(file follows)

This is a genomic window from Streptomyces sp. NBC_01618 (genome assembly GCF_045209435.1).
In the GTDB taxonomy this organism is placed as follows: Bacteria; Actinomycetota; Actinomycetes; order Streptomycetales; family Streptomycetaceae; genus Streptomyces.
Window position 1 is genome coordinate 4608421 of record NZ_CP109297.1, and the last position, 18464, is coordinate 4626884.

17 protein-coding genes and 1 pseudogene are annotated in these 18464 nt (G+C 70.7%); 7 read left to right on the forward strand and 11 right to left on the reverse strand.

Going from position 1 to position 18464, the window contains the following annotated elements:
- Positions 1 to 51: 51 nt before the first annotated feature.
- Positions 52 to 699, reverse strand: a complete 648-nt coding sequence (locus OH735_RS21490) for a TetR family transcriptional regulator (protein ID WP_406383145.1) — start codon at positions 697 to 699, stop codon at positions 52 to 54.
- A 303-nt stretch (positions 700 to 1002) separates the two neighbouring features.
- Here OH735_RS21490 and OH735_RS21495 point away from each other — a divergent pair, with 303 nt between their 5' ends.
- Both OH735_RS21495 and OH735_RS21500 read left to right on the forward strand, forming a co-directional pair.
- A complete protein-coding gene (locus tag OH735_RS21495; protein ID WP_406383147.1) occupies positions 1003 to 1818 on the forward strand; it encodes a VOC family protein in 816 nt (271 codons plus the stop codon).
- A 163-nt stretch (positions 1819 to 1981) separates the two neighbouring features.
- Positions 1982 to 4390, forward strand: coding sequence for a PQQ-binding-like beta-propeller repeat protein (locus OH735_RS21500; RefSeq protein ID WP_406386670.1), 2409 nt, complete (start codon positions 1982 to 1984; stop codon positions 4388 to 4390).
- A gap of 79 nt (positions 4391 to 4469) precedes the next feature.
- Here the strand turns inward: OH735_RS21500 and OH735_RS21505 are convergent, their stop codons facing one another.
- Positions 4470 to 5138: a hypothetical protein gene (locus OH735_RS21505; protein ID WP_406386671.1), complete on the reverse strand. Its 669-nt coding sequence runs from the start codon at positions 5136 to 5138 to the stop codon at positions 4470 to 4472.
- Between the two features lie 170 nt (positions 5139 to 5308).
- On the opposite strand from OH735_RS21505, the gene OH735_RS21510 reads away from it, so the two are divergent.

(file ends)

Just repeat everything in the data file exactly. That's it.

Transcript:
This is a genomic window from Streptomyces sp. NBC_01618 (genome assembly GCF_045209435.1).
In the GTDB taxonomy this organism is placed as follows: Bacteria; Actinomycetota; Actinomycetes; order Streptomycetales; family Streptomycetaceae; genus Streptomyces.
Window position 1 is genome coordinate 4608421 of record NZ_CP109297.1, and the last position, 18464, is coordinate 4626884.

17 protein-coding genes and 1 pseudogene are annotated in these 18464 nt (G+C 70.7%); 7 read left to right on the forward strand and 11 right to left on the reverse strand.

Going from position 1 to position 18464, the window contains the following annotated elements:
- Positions 1 to 51: 51 nt before the first annotated feature.
- Positions 52 to 699, reverse strand: a complete 648-nt coding sequence (locus OH735_RS21490) for a TetR family transcriptional regulator (protein ID WP_406383145.1) — start codon at positions 697 to 699, stop codon at positions 52 to 54.
- A 303-nt stretch (positions 700 to 1002) separates the two neighbouring features.
- Here OH735_RS21490 and OH735_RS21495 point away from each other — a divergent pair, with 303 nt between their 5' ends.
- Both OH735_RS21495 and OH735_RS21500 read left to right on the forward strand, forming a co-directional pair.
- A complete protein-coding gene (locus tag OH735_RS21495; protein ID WP_406383147.1) occupies positions 1003 to 1818 on the forward strand; it encodes a VOC family protein in 816 nt (271 codons plus the stop codon).
- A 163-nt stretch (positions 1819 to 1981) separates the two neighbouring features.
- Positions 1982 to 4390, forward strand: coding sequence for a PQQ-binding-like beta-propeller repeat protein (locus OH735_RS21500; RefSeq protein ID WP_406386670.1), 2409 nt, complete (start codon positions 1982 to 1984; stop codon positions 4388 to 4390).
- A gap of 79 nt (positions 4391 to 4469) precedes the next feature.
- Here the strand turns inward: OH735_RS21500 and OH735_RS21505 are convergent, their stop codons facing one another.
- Positions 4470 to 5138: a hypothetical protein gene (locus OH735_RS21505; protein ID WP_406386671.1), complete on the reverse strand. Its 669-nt coding sequence runs from the start codon at positions 5136 to 5138 to the stop codon at positions 4470 to 4472.
- Between the two features lie 170 nt (positions 5139 to 5308).
- On the opposite strand from OH735_RS21505, the gene OH735_RS21510 reads away from it, so the two are divergent.